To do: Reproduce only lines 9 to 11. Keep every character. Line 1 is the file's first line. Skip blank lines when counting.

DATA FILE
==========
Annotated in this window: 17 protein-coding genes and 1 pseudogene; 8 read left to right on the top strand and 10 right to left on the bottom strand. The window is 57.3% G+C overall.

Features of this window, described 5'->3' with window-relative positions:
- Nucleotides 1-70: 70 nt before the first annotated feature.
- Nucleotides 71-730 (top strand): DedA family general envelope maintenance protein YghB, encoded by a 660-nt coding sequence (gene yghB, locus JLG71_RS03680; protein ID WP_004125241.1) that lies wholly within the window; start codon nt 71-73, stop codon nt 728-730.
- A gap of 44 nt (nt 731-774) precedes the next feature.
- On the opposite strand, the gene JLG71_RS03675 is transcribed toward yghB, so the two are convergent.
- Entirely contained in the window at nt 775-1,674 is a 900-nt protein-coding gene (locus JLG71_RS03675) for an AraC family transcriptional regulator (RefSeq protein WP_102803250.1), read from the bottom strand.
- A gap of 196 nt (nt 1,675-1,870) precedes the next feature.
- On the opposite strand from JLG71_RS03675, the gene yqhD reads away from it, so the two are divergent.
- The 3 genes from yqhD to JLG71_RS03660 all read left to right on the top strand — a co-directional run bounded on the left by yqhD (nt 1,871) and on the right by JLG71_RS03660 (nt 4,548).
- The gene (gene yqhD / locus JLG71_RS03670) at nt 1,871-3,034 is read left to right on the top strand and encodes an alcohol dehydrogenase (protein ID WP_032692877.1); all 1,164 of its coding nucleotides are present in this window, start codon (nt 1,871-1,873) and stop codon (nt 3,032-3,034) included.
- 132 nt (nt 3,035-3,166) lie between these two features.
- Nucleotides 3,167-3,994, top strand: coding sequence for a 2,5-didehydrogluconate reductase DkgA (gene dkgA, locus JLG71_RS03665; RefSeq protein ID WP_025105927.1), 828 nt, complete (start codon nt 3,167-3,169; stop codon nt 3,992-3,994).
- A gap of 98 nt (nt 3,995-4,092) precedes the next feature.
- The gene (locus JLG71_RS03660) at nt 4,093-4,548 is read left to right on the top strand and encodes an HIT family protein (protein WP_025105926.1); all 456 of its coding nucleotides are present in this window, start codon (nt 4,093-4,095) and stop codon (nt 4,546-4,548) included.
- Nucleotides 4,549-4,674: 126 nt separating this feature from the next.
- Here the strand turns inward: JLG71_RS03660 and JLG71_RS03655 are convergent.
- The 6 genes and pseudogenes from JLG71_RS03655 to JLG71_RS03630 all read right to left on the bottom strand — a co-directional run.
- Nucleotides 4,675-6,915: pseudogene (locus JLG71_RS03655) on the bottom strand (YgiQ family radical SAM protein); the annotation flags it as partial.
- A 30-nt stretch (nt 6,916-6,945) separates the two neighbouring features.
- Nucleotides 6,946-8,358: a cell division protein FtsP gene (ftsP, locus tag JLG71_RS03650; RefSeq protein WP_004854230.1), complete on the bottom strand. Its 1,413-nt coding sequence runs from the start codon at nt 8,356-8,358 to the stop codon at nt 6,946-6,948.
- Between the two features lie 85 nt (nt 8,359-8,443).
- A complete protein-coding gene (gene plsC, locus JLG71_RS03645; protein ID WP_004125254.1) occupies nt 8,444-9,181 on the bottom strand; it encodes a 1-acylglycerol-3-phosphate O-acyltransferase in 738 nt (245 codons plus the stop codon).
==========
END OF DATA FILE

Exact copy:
- On the opposite strand from JLG71_RS03675, the gene yqhD reads away from it, so the two are divergent.
- The 3 genes from yqhD to JLG71_RS03660 all read left to right on the top strand — a co-directional run bounded on the left by yqhD (nt 1,871) and on the right by JLG71_RS03660 (nt 4,548).
- The gene (gene yqhD / locus JLG71_RS03670) at nt 1,871-3,034 is read left to right on the top strand and encodes an alcohol dehydrogenase (protein ID WP_032692877.1); all 1,164 of its coding nucleotides are present in this window, start codon (nt 1,871-1,873) and stop codon (nt 3,032-3,034) included.